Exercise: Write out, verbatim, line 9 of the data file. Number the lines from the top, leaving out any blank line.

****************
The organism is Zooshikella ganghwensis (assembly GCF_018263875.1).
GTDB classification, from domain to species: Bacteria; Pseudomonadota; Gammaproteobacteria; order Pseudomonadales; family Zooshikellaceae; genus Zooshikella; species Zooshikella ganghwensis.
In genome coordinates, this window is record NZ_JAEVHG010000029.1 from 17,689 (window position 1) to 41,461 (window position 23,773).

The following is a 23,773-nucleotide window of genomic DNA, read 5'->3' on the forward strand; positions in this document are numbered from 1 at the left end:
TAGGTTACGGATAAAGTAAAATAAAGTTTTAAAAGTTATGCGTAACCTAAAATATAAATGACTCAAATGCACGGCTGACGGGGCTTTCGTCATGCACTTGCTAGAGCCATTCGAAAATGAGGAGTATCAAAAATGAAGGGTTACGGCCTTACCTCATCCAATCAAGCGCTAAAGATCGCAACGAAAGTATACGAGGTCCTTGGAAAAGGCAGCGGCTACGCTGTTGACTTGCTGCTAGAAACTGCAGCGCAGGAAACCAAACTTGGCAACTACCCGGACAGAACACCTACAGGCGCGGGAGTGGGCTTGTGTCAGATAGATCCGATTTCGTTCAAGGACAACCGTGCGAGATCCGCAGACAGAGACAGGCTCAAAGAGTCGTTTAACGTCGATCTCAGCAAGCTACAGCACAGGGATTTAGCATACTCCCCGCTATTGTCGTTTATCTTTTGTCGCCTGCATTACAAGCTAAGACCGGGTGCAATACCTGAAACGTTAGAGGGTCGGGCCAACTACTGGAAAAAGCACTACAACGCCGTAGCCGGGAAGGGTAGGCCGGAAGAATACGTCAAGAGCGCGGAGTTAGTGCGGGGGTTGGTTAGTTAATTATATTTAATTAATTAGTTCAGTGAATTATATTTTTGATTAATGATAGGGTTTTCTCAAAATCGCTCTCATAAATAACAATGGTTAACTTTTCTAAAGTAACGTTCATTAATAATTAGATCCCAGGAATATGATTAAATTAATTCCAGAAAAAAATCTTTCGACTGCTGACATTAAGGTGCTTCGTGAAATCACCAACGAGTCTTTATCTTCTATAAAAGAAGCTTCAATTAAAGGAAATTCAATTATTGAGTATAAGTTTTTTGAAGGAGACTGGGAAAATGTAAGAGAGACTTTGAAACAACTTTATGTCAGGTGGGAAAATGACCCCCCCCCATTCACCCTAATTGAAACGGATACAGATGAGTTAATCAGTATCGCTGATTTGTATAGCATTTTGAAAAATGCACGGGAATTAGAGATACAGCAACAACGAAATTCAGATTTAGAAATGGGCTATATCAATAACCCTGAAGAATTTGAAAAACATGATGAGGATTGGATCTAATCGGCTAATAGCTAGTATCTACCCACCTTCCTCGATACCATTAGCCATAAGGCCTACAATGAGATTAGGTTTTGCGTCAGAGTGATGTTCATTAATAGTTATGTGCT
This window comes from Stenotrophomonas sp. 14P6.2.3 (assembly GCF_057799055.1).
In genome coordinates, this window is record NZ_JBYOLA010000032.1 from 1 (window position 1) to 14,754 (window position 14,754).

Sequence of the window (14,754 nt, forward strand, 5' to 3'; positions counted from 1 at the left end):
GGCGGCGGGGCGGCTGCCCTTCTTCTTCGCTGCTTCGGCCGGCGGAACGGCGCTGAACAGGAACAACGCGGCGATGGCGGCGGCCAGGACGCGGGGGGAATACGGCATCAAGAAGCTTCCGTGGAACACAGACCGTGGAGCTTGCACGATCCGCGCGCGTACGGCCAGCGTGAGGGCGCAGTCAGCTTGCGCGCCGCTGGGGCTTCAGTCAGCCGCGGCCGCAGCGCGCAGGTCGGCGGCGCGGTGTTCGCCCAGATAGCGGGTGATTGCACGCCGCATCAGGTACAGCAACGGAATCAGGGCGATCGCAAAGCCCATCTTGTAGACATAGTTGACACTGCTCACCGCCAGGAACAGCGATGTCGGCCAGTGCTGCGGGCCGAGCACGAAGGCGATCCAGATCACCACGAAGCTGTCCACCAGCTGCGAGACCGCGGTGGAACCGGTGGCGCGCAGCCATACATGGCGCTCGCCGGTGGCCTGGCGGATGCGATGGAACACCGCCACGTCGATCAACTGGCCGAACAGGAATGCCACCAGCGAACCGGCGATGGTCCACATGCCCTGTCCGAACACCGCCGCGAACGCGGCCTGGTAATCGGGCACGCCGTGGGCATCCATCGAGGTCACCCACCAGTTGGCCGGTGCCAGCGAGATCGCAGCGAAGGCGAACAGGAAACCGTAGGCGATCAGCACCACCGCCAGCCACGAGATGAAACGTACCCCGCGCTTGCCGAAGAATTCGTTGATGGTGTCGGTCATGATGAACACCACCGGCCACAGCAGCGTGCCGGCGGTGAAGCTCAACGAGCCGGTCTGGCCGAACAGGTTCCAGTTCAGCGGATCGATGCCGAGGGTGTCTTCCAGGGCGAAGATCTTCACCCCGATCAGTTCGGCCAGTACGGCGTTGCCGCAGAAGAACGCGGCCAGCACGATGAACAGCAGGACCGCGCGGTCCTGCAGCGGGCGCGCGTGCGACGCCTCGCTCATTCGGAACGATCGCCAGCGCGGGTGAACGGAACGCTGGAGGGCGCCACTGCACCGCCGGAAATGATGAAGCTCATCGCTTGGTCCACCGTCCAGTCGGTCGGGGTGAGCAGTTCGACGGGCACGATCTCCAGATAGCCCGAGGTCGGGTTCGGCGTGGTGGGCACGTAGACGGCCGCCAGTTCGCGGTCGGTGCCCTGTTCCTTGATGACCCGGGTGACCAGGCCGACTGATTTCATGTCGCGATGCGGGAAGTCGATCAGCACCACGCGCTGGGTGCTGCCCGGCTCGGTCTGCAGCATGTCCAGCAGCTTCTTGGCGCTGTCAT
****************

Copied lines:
GGCGGCGGGGCGGCTGCCCTTCTTCTTCGCTGCTTCGGCCGGCGGAACGGCGCTGAACAGGAACAACGCGGCGATGGCGGCGGCCAGGACGCGGGGGGAATACGGCATCAAGAAGCTTCCGTGGAACACAGACCGTGGAGCTTGCACGATCCGCGCGCGTACGGCCAGCGTGAGGGCGCAGTCAGCTTGCGCGCCGCTGGGGCTTCAGTCAGCCGCGGCCGCAGCGCGCAGGTCGGCGGCGCGGTGTTCGCCCAGATAGCGGGTGATTGCACGCCGCATCAGGTACAGCAACGGAATCAGGGCGATCGCAAAGCCCATCTTGTAGACATAGTTGACACTGCTCACCGCCAGGAACAGCGATGTCGGCCAGTGCTGCGGGCCGAGCACGAAGGCGATCCAGATCACCACGAAGCTGTCCACCAGCTGCGAGACCGCGGTGGAACCGGTGGCGCGCAGCCATACATGGCGCTCGCCGGTGGCCTGGCGGATGCGATGGAACACCGCCACGTCGATCAACTGGCCGAACAGGAATGCCACCAGCGAACCGGCGATGGTCCACATGCCCTGTCCGAACACCGCCGCGAACGCGGCCTGGTAATCGGGCACGCCGTGGGCATCCATCGAGGTCACCCACCAGTTGGCCGGTGCCAGCGAGATCGCAGCGAAGGCGAACAGGAAACCGTAGGCGATCAGCACCACCGCCAGCCACGAGATGAAACGTACCCCGCGCTTGCCGAAGAATTCGTTGATGGTGTCGGTCATGATGAACACCACCGGCCACAGCAGCGTGCCGGCGGTGAAGCTCAACGAGCCGGTCTGGCCGAACAGGTTCCAGTTCAGCGGATCGATGCCGAGGGTGTCTTCCAGGGCGAAGATCTTCACCCCGATCAGTTCGGCCAGTACGGCGTTGCCGCAGAAGAACGCGGCCAGCACGATGAACAGCAGGACCGCGCGGTCCTGCAGCGGGCGCGCGTGCGACGCCTCGCTCATTCGGAACGATCGCCAGCGCGGGTGAACGGAACGCTGGAGGGCGCCACTGCACCGCCGGAAATGATGAAGCTCATCGCTTGGTCCACCGTCCAGTCGGTCGGGGTGAGCAGTTCGACGGGCACGATCTCCAGATAGCCCGAGGTCGGGTTCGGCGTGGTGGGCACGTAGACGGCCGCCAGTTCGCGGTCGGTGCCCTGTTCCTTGATGACCCGGGTGACCAGGCCGACTGATTTCATGTCGCGATGCGGGAAGTCGATCAGCACCACGCGCTGGGTGCTGCCCGGCTCGGTCTGCAGCATGTCCAGCAGCTTCTTGGCGCTGTCAT